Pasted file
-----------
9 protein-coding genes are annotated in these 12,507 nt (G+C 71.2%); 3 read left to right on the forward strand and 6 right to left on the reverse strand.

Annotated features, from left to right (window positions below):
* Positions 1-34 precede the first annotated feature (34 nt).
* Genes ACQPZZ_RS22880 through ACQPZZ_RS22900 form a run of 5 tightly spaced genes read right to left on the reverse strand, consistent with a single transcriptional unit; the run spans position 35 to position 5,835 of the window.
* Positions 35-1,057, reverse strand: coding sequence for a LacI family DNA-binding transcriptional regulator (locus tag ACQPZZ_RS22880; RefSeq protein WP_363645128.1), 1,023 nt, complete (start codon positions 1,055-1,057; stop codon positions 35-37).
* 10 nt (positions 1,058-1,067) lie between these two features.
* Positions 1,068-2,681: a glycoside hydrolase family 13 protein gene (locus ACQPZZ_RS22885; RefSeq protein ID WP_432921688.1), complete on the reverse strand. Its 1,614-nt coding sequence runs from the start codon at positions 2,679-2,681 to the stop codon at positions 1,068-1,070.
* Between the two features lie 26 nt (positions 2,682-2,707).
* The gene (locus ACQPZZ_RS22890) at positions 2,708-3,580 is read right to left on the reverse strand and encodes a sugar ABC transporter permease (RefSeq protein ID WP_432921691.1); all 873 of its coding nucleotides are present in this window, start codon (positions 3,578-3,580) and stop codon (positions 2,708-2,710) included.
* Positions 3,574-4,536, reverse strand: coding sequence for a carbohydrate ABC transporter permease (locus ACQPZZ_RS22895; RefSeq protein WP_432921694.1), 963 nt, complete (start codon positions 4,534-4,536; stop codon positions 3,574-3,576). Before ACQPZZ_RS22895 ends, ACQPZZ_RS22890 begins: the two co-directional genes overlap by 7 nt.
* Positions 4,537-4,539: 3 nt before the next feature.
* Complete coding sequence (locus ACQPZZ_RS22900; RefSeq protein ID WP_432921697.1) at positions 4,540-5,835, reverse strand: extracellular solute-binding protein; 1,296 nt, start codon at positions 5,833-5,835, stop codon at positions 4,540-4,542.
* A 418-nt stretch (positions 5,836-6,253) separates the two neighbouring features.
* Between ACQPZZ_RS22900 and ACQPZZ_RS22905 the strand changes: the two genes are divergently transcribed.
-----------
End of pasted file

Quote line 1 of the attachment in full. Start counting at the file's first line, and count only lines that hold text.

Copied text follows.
9 protein-coding genes are annotated in these 12,507 nt (G+C 71.2%); 3 read left to right on the forward strand and 6 right to left on the reverse strand.